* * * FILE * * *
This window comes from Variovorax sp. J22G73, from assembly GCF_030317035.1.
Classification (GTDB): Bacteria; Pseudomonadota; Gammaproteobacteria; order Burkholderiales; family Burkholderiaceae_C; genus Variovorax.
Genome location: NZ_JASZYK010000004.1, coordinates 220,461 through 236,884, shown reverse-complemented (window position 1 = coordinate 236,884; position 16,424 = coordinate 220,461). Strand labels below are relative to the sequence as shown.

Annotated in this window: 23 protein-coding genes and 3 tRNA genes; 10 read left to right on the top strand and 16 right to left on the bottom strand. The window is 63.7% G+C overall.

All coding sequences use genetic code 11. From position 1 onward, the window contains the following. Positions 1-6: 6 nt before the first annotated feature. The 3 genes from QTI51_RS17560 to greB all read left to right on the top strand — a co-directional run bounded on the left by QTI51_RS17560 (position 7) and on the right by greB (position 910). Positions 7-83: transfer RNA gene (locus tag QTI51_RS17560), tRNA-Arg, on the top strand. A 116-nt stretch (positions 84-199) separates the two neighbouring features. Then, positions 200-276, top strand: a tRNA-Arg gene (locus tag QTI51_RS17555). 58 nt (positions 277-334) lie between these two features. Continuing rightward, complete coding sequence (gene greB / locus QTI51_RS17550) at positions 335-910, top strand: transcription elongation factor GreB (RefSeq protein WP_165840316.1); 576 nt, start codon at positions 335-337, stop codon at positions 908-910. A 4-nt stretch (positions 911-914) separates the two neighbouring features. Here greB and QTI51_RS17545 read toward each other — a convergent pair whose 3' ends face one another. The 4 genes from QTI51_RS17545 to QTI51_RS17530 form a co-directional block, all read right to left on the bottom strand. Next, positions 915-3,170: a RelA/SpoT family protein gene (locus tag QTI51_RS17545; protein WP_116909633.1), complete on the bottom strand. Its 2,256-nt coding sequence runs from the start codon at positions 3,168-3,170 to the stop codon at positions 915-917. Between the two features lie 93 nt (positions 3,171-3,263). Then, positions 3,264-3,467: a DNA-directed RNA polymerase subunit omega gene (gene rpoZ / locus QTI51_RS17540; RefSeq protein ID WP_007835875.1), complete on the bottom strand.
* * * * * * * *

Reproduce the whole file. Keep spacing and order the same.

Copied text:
This window comes from Variovorax sp. J22G73, from assembly GCF_030317035.1.
Classification (GTDB): Bacteria; Pseudomonadota; Gammaproteobacteria; order Burkholderiales; family Burkholderiaceae_C; genus Variovorax.
Genome location: NZ_JASZYK010000004.1, coordinates 220,461 through 236,884, shown reverse-complemented (window position 1 = coordinate 236,884; position 16,424 = coordinate 220,461). Strand labels below are relative to the sequence as shown.

Annotated in this window: 23 protein-coding genes and 3 tRNA genes; 10 read left to right on the top strand and 16 right to left on the bottom strand. The window is 63.7% G+C overall.

All coding sequences use genetic code 11. From position 1 onward, the window contains the following. Positions 1-6: 6 nt before the first annotated feature. The 3 genes from QTI51_RS17560 to greB all read left to right on the top strand — a co-directional run bounded on the left by QTI51_RS17560 (position 7) and on the right by greB (position 910). Positions 7-83: transfer RNA gene (locus tag QTI51_RS17560), tRNA-Arg, on the top strand. A 116-nt stretch (positions 84-199) separates the two neighbouring features. Then, positions 200-276, top strand: a tRNA-Arg gene (locus tag QTI51_RS17555). 58 nt (positions 277-334) lie between these two features. Continuing rightward, complete coding sequence (gene greB / locus QTI51_RS17550) at positions 335-910, top strand: transcription elongation factor GreB (RefSeq protein WP_165840316.1); 576 nt, start codon at positions 335-337, stop codon at positions 908-910. A 4-nt stretch (positions 911-914) separates the two neighbouring features. Here greB and QTI51_RS17545 read toward each other — a convergent pair whose 3' ends face one another. The 4 genes from QTI51_RS17545 to QTI51_RS17530 form a co-directional block, all read right to left on the bottom strand. Next, positions 915-3,170: a RelA/SpoT family protein gene (locus tag QTI51_RS17545; protein WP_116909633.1), complete on the bottom strand. Its 2,256-nt coding sequence runs from the start codon at positions 3,168-3,170 to the stop codon at positions 915-917. Between the two features lie 93 nt (positions 3,171-3,263). Then, positions 3,264-3,467: a DNA-directed RNA polymerase subunit omega gene (gene rpoZ / locus QTI51_RS17540; RefSeq protein ID WP_007835875.1), complete on the bottom strand.